Music and dance festivals, derived from the cultures of early African salves, have become a part of the way of life of modern Uruguay.
Music and dance festivals, derived from the cultures of early African salves, have become a part of the way of life of modern Uruguay. Each year, during the festival season, the drum beats of ancient African erupt along the streets of the capital, Montevideo.
African salves were first brought to Latin America by the Portuguese in the 17th century. They were shipped from Angola and the Congo region to Brazil, then distributed over Latin America. The Africans were mainly put to work on plantations. But unlike the salves in other parts of Latin America, those taken to Uruguay were relatively well treated. They and their descendants were soon integrated into the rural and urban communities.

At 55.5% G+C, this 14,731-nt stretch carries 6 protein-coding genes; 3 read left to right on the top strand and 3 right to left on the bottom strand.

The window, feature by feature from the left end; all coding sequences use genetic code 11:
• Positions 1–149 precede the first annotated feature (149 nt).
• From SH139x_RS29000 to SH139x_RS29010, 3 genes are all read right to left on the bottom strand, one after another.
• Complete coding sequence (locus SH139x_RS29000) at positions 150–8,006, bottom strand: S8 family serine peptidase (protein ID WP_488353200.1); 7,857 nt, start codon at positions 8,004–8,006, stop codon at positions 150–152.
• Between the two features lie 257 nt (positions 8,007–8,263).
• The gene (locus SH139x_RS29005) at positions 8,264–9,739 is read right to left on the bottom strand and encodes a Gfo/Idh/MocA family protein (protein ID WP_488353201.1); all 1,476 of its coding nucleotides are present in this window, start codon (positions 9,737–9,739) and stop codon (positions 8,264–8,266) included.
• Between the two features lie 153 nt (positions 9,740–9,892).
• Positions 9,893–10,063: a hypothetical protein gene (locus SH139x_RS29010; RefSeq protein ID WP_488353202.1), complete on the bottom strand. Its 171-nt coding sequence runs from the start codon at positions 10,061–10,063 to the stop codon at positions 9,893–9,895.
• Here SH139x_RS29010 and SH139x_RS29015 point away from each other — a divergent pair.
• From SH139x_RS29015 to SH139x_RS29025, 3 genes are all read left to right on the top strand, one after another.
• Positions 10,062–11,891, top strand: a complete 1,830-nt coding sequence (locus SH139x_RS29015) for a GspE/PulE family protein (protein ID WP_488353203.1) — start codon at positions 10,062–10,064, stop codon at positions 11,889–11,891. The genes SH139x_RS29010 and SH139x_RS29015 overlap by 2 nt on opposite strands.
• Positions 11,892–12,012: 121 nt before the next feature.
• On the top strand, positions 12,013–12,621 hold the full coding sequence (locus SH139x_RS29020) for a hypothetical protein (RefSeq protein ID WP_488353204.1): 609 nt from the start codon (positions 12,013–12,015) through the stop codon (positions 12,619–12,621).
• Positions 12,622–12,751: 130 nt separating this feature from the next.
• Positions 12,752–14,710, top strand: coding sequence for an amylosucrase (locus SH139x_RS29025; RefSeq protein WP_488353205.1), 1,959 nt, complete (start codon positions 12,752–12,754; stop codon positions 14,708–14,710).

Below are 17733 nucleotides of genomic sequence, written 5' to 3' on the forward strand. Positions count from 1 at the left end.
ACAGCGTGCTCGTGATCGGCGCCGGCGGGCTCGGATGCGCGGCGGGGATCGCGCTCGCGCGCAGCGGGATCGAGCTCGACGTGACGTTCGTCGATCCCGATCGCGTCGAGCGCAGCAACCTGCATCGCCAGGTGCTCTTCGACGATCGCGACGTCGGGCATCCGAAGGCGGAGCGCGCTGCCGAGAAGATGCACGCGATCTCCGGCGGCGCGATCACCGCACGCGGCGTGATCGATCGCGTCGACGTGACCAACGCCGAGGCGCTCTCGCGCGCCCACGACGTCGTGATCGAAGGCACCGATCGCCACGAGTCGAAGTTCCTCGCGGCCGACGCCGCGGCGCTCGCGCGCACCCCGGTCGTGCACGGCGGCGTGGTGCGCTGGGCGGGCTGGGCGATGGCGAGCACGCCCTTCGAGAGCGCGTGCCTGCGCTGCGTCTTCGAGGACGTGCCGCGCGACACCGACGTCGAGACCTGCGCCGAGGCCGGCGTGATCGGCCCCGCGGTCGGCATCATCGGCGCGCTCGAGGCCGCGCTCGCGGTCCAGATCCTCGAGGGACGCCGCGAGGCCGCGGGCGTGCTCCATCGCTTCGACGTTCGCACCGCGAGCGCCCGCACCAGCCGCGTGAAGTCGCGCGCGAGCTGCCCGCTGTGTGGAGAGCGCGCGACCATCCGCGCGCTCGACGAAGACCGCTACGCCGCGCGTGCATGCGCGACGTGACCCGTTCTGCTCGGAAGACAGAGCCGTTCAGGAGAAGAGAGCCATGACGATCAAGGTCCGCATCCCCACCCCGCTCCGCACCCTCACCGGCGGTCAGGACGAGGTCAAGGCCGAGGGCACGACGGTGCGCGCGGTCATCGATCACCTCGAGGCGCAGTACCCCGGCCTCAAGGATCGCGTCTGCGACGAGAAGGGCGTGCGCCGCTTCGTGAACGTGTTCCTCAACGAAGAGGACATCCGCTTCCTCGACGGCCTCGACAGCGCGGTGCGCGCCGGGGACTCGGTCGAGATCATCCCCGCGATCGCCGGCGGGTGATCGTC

In uruguay, the African and indigenous cultures have fused into what has become known as the Candombe, which takes the form of music and dance carnivals. The Africans of Uruguay represent only about 3 per cent of the country's population of 2,000,000. But their culture has strongly influenced the way of life.
Thy rhythmic drum-beat of the Candombe is heard throughout the festival season, when the African cult followers, dressed in brightly coloured clothes, take to the streets with drums, tambourines, and flags.